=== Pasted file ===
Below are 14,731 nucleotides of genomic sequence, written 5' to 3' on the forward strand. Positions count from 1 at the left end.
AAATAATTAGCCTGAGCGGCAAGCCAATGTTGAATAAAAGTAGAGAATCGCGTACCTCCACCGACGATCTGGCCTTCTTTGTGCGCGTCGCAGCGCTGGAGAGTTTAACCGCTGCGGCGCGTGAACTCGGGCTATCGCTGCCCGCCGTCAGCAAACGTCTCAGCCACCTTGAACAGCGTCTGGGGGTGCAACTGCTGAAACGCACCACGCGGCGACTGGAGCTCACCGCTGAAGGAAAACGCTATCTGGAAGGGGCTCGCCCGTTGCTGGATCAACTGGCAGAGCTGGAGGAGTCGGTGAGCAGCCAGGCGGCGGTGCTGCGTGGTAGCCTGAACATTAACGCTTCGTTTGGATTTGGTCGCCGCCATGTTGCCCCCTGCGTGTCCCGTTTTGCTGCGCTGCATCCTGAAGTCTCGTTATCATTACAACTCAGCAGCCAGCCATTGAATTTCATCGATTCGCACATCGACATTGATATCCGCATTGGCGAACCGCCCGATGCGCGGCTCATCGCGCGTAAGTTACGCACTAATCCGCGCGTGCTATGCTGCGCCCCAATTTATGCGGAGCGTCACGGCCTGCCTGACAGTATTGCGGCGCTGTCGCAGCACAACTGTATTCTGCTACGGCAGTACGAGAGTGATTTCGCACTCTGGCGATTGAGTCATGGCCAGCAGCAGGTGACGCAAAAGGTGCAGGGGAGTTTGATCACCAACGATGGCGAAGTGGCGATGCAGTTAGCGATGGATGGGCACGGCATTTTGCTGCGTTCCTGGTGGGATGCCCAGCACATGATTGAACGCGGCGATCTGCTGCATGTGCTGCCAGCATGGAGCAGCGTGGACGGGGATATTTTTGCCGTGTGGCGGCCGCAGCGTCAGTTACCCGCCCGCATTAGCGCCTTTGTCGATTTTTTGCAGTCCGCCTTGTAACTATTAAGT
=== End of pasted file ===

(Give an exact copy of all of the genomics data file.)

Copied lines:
Below are 14,731 nucleotides of genomic sequence, written 5' to 3' on the forward strand. Positions count from 1 at the left end.
AAATAATTAGCCTGAGCGGCAAGCCAATGTTGAATAAAAGTAGAGAATCGCGTACCTCCACCGACGATCTGGCCTTCTTTGTGCGCGTCGCAGCGCTGGAGAGTTTAACCGCTGCGGCGCGTGAACTCGGGCTATCGCTGCCCGCCGTCAGCAAACGTCTCAGCCACCTTGAACAGCGTCTGGGGGTGCAACTGCTGAAACGCACCACGCGGCGACTGGAGCTCACCGCTGAAGGAAAACGCTATCTGGAAGGGGCTCGCCCGTTGCTGGATCAACTGGCAGAGCTGGAGGAGTCGGTGAGCAGCCAGGCGGCGGTGCTGCGTGGTAGCCTGAACATTAACGCTTCGTTTGGATTTGGTCGCCGCCATGTTGCCCCCTGCGTGTCCCGTTTTGCTGCGCTGCATCCTGAAGTCTCGTTATCATTACAACTCAGCAGCCAGCCATTGAATTTCATCGATTCGCACATCGACATTGATATCCGCATTGGCGAACCGCCCGATGCGCGGCTCATCGCGCGTAAGTTACGCACTAATCCGCGCGTGCTATGCTGCGCCCCAATTTATGCGGAGCGTCACGGCCTGCCTGACAGTATTGCGGCGCTGTCGCAGCACAACTGTATTCTGCTACGGCAGTACGAGAGTGATTTCGCACTCTGGCGATTGAGTCATGGCCAGCAGCAGGTGACGCAAAAGGTGCAGGGGAGTTTGATCACCAACGATGGCGAAGTGGCGATGCAGTTAGCGATGGATGGGCACGGCATTTTGCTGCGTTCCTGGTGGGATGCCCAGCACATGATTGAACGCGGCGATCTGCTGCATGTGCTGCCAGCATGGAGCAGCGTGGACGGGGATATTTTTGCCGTGTGGCGGCCGCAGCGTCAGTTACCCGCCCGCATTAGCGCCTTTGTCGATTTTTTGCAGTCCGCCTTGTAACTATTAAGT